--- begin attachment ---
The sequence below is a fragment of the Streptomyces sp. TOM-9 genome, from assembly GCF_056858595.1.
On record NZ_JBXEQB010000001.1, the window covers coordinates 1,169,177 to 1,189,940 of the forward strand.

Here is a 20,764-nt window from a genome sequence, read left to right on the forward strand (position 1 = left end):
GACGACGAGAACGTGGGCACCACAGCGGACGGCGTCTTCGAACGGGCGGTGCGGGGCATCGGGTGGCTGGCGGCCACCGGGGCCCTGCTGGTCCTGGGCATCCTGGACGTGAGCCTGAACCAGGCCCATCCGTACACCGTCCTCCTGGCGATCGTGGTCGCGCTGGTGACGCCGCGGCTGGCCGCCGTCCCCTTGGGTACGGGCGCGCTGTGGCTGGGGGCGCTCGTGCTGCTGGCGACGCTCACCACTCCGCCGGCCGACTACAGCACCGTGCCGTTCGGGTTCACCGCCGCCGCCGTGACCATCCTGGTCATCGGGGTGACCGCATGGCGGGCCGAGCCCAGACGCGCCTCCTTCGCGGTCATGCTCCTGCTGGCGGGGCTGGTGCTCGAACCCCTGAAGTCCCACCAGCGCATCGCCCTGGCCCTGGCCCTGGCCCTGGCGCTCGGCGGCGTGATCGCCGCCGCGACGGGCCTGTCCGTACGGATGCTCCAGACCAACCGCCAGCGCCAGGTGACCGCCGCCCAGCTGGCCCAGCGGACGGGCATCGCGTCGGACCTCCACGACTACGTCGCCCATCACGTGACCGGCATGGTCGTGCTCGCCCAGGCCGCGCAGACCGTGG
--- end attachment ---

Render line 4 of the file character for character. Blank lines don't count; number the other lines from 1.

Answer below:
GACGACGAGAACGTGGGCACCACAGCGGACGGCGTCTTCGAACGGGCGGTGCGGGGCATCGGGTGGCTGGCGGCCACCGGGGCCCTGCTGGTCCTGGGCATCCTGGACGTGAGCCTGAACCAGGCCCATCCGTACACCGTCCTCCTGGCGATCGTGGTCGCGCTGGTGACGCCGCGGCTGGCCGCCGTCCCCTTGGGTACGGGCGCGCTGTGGCTGGGGGCGCTCGTGCTGCTGGCGACGCTCACCACTCCGCCGGCCGACTACAGCACCGTGCCGTTCGGGTTCACCGCCGCCGCCGTGACCATCCTGGTCATCGGGGTGACCGCATGGCGGGCCGAGCCCAGACGCGCCTCCTTCGCGGTCATGCTCCTGCTGGCGGGGCTGGTGCTCGAACCCCTGAAGTCCCACCAGCGCATCGCCCTGGCCCTGGCCCTGGCCCTGGCGCTCGGCGGCGTGATCGCCGCCGCGACGGGCCTGTCCGTACGGATGCTCCAGACCAACCGCCAGCGCCAGGTGACCGCCGCCCAGCTGGCCCAGCGGACGGGCATCGCGTCGGACCTCCACGACTACGTCGCCCATCACGTGACCGGCATGGTCGTGCTCGCCCAGGCCGCGCAGACCGTGG